Hello again! I am two weeks out from having to come back home and I honestly wish I didn’t have to. I wouldn’t mind being here for a little longer and enjoying the people and culture a little more. However, given that I only have two weeks left to enjoy this beautiful city and the surrounding greenery, I’m continuing to spend every day doing something new and different. This past week I went to two new bakeries, checked out a new restaurant that had the best grilled cheese, tried new ice cream flavors, took a walk in Dublin’s financial district, and visited the nearby town of Bray. I also had a very in depth conversation with a roommate about the differences between here and back home in terms of attitudes and success, which just so happened to be this week’s blog theme. So without further ado….
What does success mean to you? Everyone has a different definition of success and what it looks like for them to be successful. The meaning varies based upon people’s experiences, goals, culture, and a variety of other factors that shape how someone sees the world. Some people will say success is equivalent to happiness, while others would say it equates to money and not having to worry, and others might even say that success is all the things you have that money can’t buy. Similarly, the way success is defined back home is extremely different from its definition in Ireland.
According to what I’ve seen around the office and from people in Ireland in general, success follows along the lines of being happy. Success is a job that keeps you happy while also allowing you to go home around 4 and have a proper work/life balance. Work is merely a means to an end and not something that people spend 8 hours on each day. An example of this is how people around my office usually leave as soon as their work is done or latest by 4pm. Going home to family and having that balance is extremely important here. A common mindset is that if the work wasn’t finished today and the deadline is not anytime soon, it is perfectly fine to go home or go do other things. Another example is of how people view success here is seen through a tour bus guide I had. He was telling us about how he owned a pub for nearly 20 years and decided one day that it wasn’t what he wanted to do anymore. Given that it’s Ireland and every second or third building happens to be a pub, it’s safe to say that the pub business runs very well. The tour guide however just wasn’t happy with it anymore and decided to drop it.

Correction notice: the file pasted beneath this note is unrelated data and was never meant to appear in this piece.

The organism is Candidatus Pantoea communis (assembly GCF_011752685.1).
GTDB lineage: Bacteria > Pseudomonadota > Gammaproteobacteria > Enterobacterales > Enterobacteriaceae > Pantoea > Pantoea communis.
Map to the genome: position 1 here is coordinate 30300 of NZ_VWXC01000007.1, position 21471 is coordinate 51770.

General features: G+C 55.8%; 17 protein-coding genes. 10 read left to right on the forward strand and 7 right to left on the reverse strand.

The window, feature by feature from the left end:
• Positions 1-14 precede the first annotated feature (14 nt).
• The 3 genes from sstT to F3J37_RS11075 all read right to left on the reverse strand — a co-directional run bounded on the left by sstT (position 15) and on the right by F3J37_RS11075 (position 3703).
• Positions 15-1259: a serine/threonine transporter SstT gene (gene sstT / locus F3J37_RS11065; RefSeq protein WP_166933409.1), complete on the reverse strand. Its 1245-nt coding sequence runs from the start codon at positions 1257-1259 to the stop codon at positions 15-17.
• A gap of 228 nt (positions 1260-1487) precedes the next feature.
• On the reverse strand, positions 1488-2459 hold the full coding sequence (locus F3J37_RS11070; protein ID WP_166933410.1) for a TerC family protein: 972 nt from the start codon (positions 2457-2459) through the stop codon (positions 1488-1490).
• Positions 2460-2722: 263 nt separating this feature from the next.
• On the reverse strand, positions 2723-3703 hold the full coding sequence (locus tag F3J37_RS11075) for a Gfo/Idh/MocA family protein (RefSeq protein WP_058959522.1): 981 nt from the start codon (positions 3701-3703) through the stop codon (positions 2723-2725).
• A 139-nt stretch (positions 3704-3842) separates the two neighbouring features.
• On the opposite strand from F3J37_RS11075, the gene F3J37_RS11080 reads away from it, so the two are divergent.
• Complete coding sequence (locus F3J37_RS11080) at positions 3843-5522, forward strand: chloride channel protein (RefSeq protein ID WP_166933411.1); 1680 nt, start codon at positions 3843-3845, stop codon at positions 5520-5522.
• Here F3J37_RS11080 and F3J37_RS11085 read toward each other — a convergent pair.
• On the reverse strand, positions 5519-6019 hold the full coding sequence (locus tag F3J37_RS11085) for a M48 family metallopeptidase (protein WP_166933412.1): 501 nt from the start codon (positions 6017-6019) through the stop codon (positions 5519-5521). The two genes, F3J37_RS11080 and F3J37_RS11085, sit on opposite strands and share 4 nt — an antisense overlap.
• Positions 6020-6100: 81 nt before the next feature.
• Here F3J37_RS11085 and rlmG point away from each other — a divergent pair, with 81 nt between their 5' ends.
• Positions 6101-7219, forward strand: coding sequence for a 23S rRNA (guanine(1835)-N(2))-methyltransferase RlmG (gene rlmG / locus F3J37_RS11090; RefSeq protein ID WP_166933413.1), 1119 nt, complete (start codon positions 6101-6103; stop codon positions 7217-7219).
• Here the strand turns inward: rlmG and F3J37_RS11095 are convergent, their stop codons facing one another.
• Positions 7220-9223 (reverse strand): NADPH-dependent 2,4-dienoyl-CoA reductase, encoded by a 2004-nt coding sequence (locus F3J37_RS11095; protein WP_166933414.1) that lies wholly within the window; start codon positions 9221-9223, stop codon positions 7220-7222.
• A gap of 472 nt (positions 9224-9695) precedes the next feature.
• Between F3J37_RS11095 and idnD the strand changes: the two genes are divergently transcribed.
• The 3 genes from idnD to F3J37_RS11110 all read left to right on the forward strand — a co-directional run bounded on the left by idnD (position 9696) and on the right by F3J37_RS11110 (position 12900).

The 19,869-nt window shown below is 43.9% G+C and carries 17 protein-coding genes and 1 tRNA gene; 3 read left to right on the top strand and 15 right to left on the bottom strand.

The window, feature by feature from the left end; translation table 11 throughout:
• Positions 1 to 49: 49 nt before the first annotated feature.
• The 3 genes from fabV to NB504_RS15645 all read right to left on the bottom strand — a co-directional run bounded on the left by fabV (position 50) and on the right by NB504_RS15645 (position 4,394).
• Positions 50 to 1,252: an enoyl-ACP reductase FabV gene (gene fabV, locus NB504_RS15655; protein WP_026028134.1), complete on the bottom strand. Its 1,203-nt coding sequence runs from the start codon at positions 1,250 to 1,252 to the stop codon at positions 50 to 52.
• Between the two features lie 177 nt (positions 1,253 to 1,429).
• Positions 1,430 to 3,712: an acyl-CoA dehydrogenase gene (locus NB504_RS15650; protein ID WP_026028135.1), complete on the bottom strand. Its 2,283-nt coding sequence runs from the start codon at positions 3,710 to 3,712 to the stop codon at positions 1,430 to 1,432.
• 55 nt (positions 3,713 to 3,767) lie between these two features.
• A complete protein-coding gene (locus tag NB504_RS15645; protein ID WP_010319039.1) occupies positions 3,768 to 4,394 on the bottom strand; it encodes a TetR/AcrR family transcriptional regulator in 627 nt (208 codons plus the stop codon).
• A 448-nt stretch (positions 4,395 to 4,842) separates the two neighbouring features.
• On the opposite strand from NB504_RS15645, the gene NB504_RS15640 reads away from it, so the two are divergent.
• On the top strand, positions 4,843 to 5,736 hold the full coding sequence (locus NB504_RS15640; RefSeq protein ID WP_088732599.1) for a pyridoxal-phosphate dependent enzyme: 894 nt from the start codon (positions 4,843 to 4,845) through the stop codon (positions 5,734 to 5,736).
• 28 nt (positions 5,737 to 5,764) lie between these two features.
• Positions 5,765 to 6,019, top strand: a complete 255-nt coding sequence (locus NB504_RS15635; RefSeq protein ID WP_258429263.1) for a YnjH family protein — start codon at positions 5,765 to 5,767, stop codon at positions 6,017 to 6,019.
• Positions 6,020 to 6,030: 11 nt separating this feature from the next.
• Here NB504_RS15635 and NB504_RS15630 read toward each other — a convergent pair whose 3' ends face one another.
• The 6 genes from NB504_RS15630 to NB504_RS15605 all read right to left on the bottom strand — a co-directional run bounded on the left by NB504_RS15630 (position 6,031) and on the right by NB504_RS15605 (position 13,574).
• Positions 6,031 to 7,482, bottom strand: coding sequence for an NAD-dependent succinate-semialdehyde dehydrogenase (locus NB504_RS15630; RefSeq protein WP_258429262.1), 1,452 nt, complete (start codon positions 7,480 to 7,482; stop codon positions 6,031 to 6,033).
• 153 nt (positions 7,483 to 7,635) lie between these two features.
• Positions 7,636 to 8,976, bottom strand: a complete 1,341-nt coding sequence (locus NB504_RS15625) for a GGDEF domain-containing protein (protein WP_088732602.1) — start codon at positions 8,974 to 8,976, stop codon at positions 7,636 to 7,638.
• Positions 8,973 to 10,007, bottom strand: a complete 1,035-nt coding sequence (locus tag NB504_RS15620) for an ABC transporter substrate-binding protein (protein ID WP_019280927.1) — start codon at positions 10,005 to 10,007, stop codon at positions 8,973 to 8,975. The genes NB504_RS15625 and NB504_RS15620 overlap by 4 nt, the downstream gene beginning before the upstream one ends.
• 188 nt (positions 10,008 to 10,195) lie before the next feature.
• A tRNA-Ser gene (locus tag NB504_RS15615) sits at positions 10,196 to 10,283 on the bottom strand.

More specific to my internship and industry, a successful and effective employee is simply one that gets the job done on time in an efficient manner. As long as the person does their job well and leaves no room for complaint, they are successful in doing their job. Obviously going above and beyond is a great idea if people want to move up and advance further in their careers. This differs from back home in that going above and beyond is almost expected. Whereas taking hour lunch breaks and multiple breaks to chat to coworkers is perfectly fine here, back home it would be seen as lazy and avoiding work. Many Irish people actually refer to the way people work in America as people working like machines. Working long hours and only ever thinking about their work. However, this way of life is ingrained from a young age that without coming out of that bubble, one would never notice how work driven America really is compared to other countries. Another key difference between a successful employee here versus back home is the fact that back home, people are sometimes expected to stay later to finish the job they’re working on. However like mentioned before, the work isn’t the most important thing and so leaving it for tomorrow is completely okay.
There is so much to learn from different countries and the different ways of life because it’s never wrong, it’s always just different. Although I can’t bring back the chill work attitude back home with me, the no stress and worry part of the attitude here can come in handy. Just being exposed to a different type of work culture makes a big difference in helping understand more about what success means and why, and can help reassess the current notion of success you may have.